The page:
The Lunar Prospector Mission
Lunar Prospector was one of the NASA Discovery Program missions. It was designed to perform a low polar orbit investigation of the Moon. This included mapping the surface composition and locating lunar resources, measuring magnetic and gravity fields, and studying outgassing events. The data from this mission, which carried only scientific instruments, complemented the image data from the Clementine mission, which carried mostly cameras. The information gathered will improve the understanding of the origin, evolution, and current state of the Moon. The mission was launched January 6, 1998, from Cape Canaveral using a Lockheed Martin LMLV2 rocket.
- The Primary Mission
Beginning on January 15, 1998, Lunar Prospector spent one year mapping the entire surface of the Moon from a distance of about 100 kilometers (60 miles). The data collected during this phase of the mission greatly improved on the quality of data collected previously. Among the early returns from the instruments were those from the Neutron Spectrometer indicating significant amounts of water ice at the lunar poles.
- The Extended Mission
The mission was extended for an additional seven months, starting in January 1999. At this time, the orbit of the spacecraft was lowered, first to about 30 kilometers (18 miles) and then to within about 10 kilometers (6 miles) of the lunar surface. This allowed the spacecraft to obtain data at much higher resolutions, greatly enhancing results, particularly those from the magnetic fields and gravity experiments.
- The Impact Experiment
Originally, the mission was to have ended with the spacecraft crashing into the Moon when its fuel ran out. As the mission neared its end, however, the suggestion was made to use the crash as part of an experiment to confirm the existence of water on the Moon. The spacecraft was successfully directed into a crater near the lunar south pole, thought a likely location for ice deposits, but no water was detected in the resulting impact plume.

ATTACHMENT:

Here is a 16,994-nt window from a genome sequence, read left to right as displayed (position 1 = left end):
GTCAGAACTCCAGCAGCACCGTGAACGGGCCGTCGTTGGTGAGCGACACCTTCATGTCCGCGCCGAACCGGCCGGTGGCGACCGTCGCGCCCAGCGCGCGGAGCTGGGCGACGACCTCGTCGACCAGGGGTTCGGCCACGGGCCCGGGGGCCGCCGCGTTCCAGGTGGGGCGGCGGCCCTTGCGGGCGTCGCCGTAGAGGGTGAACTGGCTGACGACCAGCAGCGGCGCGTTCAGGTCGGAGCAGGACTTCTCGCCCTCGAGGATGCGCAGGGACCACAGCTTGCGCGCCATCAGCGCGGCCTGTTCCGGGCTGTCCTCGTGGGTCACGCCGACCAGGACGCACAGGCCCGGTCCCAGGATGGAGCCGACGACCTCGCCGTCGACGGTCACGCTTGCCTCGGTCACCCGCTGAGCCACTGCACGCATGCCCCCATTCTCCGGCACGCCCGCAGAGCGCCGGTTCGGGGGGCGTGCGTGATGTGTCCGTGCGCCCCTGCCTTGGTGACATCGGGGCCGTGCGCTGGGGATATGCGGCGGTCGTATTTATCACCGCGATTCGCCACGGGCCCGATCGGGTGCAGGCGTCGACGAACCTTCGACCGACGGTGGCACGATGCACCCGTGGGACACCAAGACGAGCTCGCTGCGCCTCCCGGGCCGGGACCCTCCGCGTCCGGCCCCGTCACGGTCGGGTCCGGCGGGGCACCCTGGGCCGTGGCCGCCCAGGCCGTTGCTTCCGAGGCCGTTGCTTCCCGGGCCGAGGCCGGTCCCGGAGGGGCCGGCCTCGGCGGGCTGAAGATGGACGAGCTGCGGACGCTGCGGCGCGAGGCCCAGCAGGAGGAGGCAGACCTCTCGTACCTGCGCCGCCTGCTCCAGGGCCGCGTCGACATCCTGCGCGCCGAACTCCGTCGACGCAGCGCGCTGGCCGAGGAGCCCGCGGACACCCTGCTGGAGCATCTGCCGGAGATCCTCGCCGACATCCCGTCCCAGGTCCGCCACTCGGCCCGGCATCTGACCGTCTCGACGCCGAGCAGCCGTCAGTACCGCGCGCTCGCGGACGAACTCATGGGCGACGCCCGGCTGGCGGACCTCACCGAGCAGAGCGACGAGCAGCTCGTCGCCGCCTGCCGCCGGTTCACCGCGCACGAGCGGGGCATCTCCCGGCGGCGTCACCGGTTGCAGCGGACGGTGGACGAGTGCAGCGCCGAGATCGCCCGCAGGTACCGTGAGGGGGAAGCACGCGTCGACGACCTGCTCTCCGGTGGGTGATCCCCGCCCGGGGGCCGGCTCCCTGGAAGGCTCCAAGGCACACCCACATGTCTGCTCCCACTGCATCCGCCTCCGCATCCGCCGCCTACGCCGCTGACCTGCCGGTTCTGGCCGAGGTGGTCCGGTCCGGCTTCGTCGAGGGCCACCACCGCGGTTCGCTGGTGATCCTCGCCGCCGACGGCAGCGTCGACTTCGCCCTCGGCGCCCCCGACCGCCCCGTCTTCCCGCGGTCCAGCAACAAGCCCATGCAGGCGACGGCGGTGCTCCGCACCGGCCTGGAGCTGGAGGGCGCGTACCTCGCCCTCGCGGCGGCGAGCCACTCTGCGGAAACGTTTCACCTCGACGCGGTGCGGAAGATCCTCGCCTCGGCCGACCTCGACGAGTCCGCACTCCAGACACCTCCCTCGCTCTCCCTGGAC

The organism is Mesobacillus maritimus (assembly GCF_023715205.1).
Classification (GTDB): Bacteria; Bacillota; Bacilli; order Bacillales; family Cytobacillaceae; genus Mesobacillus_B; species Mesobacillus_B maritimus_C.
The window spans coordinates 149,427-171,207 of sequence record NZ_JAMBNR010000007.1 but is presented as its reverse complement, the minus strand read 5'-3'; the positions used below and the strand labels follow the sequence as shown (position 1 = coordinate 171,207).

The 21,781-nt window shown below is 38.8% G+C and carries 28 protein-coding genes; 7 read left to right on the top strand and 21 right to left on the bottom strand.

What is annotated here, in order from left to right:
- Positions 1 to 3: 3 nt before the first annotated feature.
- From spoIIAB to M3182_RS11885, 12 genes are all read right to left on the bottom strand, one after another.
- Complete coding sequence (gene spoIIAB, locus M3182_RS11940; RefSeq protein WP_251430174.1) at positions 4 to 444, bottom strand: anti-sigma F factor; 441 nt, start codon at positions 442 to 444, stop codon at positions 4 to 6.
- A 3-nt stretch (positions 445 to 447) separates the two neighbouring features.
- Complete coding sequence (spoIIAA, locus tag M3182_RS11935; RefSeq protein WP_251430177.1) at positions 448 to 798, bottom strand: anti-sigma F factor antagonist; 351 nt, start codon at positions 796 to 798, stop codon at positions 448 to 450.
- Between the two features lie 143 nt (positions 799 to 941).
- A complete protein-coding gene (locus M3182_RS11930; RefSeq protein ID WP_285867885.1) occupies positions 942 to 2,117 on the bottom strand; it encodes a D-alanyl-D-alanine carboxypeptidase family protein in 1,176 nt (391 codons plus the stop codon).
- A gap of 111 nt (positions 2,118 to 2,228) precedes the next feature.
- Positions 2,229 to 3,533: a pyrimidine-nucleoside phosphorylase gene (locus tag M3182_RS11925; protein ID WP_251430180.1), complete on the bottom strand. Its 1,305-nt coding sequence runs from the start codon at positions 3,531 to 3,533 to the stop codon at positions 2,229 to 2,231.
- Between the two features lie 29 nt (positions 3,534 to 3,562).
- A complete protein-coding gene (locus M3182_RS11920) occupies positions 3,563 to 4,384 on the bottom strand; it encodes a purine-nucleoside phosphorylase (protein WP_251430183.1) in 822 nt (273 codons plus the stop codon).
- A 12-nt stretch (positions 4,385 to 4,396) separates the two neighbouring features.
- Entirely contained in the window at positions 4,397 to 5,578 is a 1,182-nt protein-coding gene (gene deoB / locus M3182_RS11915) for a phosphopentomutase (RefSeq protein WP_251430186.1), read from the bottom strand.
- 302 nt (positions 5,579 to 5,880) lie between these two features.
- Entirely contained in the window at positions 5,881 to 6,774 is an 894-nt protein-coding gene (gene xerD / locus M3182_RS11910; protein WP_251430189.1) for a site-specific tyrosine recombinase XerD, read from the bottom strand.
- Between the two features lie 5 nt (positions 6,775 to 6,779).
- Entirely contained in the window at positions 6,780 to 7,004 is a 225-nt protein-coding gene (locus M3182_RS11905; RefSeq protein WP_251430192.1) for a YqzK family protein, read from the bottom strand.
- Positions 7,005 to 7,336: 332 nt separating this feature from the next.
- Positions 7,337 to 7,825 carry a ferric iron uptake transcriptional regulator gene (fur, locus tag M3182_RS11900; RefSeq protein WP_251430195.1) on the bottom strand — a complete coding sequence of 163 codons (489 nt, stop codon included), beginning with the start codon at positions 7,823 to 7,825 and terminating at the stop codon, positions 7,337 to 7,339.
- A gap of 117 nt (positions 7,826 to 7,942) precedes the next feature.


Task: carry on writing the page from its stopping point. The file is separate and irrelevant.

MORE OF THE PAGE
Lunar Prospector's Flight Path to the Moon
During the cruise phase, mid-course corrections were performed, the instrument booms deployed, and the instruments calibrated. On arrival at the Moon, the spacecraft went through three changes of orbit to place it into its nominal lunar polar orbit of about 118 minutes. With the correct orbit established, mapping data collection could begin.
More about the Spacecraft
The spacecraft was shaped like a drum and made of epoxy graphite material. It was approximately 1.2 meters (4 feet) tall and 1.4 meters (4.5 feet) in diameter. Total mass, when fully fueled, was about 295 kilograms (660 pounds). It was spin stabilized and maneuvering capability was provided by six thrusters. The power system consisted of body-mounted solar cells and storage batteries. There were three radial booms approximately 2.5 meters (8 feet) long for the instruments. These were located equidistantly around the perimeter of the spacecraft.
There was no onboard computer and only minimal onboard data storage capability. This was done primarily as a cost-cutting measure. Instead, the mission was controlled from the Earth and data from the experiments were downloaded continuously. A small solid-state memory was used to store data temporarily when the spacecraft made a pass over the lunar farside and was out of contact with Earth. An array of two transponders and two antennas was used for communications and data return.
The Lunar Prospector mission ran 19 months and successfully completed all of its objectives. The data collected will allow construction of a detailed map of the surface composition of the Moon. The data from this mission was 10 times better than hoped and is far more comprehensive than any data ever collected. The mission ended on July 31, 1999, when the spacecraft was directed to crash into a crater near the south pole as part of an experiment to confirm the existence of water ice on the Moon.
More Lunar Prospector Information at Other Sites
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